- Relationship. For Relationship status, I use all the filters. I want to be able to find new clients even if they are not yet 1st or 2nd degree connections, so I search all of LinkedIn.
- Location. For location, I also select All, but you can narrow it to your own country, or your own city, if you’d like.
- Industry. One of the filters I’m most interested in is industry. Just by selecting “Financial Services,” I can narrow my search results to 13,751. The more industries you choose, the wider you’ll cast your search net.
- Groups. If I want to narrow my search to specific LinkedIn groups, I can do that just by selecting those groups I want to include.
- Function. More important to me is function within the organization (sorry, Basic members, this one’s not available to you). I like working with marketing professionals because I write white papers, case studies, blog posts, e-books, and reported articles. Selecting that filter narrows my search results to under 1,000. Then I drop down to seniority level and choose Manager. That narrows my results to under 400.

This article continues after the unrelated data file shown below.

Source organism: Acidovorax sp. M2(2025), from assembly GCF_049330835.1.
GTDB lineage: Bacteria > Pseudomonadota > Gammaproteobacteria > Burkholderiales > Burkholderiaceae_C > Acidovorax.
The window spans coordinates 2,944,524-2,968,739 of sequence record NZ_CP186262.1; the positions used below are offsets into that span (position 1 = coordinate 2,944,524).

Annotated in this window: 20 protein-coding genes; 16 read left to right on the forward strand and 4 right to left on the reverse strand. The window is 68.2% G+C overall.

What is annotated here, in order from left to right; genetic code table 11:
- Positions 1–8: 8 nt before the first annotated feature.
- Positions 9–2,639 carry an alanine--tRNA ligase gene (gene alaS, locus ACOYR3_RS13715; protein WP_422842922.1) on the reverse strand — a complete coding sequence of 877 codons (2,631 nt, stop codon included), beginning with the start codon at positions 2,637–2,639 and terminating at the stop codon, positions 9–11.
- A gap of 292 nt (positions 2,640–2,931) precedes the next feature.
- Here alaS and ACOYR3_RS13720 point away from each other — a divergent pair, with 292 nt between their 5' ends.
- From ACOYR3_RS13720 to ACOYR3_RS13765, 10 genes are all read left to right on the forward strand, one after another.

- Company Size. Finally, being firmly planted in the “size matters” camp, I want to find clients with 10,000 or more employees, so I make that selection under the “Company Size” filter.
Save your searches to get more leads
By narrowing my search using LinkedIn Premium features, I cut the list of 50,000-plus leads down to just over 100 and created criteria to find my ideal client.
Now you want to use the “Save Search” feature. Why? New people are signing up for LinkedIn daily. You’ll want to save your search criteria so you can be notified periodically of new people who match your lead qualification filters.
- Here’s how: Click the “Save Search” link in the top right corner of your browser window. You’ll get a pop-up that looks like this:
Because I like to contact leads a few times during the week, I have my list sent to me weekly. LinkedIn will send you a weekly or monthly prospect list by email.
Is LinkedIn Premium worth it? With a basic LinkedIn account, you can save three people searches. You can save more searches if you upgrade, which can be especially helpful if you write in more than one niche.
Use InMail to connect with prospects